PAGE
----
Carol Anshaw is one of those authors who should be a household name . . . [a] fine, eloquent novel (USA Today)

Superb . . . [Anshaw] has a knack for capturing a personality in a single phrase (Financial Times)

Moving and engaging . . . Anshaw has written not only a funny, smart and closely observed story, but also one that explores the way tragedy can follow hard on celebration, binding people together even more lastingly than passion. (Sylvia Brownrigg The New York Times Book Review)

Words used to praise Anshaw's earlier novels - witty, warm, intimate, poignant - apply equally well to her most compelling book yet, a wholly seductive tale of siblings, addiction, conviction, and genius . . . Masterful in her authenticity, quicksilver dialogue, wise humour, and receptivity to mystery, Anshaw has created a deft and transfixing novel of fallibility and quiet glory (Booklist)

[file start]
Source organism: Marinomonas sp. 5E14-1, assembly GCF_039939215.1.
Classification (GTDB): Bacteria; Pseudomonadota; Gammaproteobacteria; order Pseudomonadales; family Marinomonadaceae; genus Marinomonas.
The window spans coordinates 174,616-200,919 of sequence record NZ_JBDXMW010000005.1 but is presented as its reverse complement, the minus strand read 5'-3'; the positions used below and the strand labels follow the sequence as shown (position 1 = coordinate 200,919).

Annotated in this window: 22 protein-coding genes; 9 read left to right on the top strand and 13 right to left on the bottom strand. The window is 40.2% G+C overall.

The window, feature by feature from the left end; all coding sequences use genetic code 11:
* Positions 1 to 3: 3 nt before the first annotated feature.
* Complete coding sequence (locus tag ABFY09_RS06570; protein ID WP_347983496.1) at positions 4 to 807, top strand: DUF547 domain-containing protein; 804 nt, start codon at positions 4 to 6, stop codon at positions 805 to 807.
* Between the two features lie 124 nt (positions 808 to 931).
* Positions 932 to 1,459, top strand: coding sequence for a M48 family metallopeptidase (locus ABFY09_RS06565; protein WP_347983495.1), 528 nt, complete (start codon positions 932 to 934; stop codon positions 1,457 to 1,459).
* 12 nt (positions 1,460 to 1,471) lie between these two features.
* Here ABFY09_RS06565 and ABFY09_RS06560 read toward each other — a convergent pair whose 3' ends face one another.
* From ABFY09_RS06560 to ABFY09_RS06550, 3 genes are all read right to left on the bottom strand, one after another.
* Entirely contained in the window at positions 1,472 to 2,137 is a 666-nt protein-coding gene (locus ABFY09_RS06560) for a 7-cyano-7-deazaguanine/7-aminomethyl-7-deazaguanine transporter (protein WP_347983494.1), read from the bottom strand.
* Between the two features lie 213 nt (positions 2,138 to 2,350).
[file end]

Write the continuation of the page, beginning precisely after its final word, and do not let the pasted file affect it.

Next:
A brilliant feat of storytelling . . . one of the most intensely vibrant novels I've ever read (Boston Globe)

Funny, touching, knowing . . . a quiet, lovely, genuine accomplishment (Publishers Weekly)

Splendid . . . sits somewhere between a Jonathan Franzen novel and a collection of haiku (Entertainment Weekly)

Anshaw is that rare, brilliant, witty writer whose prose is rich and buttery, and whose plotting is as well-conceived and seamlessly executed as that of the most intricate thriller (Chicago Tribune)

If you love Jonathan Franzen, you'll love this compelling book (Entertainment Weekly)

Graceful and compassionate . . . Writing with rueful wit and a subtle understanding of the currents and passions that rule us, Anshaw demonstrates that struggling to do one's best, whatever the circumstances, makes for a life of consequence (People)

A fine novel . . . stunning . . . wise (TLS)

Anshaw submerges the reader in gorgeous detail (Independent)

Carol Anshaw's writing is cool and funny, outraged and sympathetic by turns. The book is full of sharp observations and memorable phrases (Literary Review)

Beautiful prose (Independent on Sunday)

A series of beautifully detailed snapshots . . . an arresting examination of three intersecting lives, forcefully told (Telegraph)

About the Author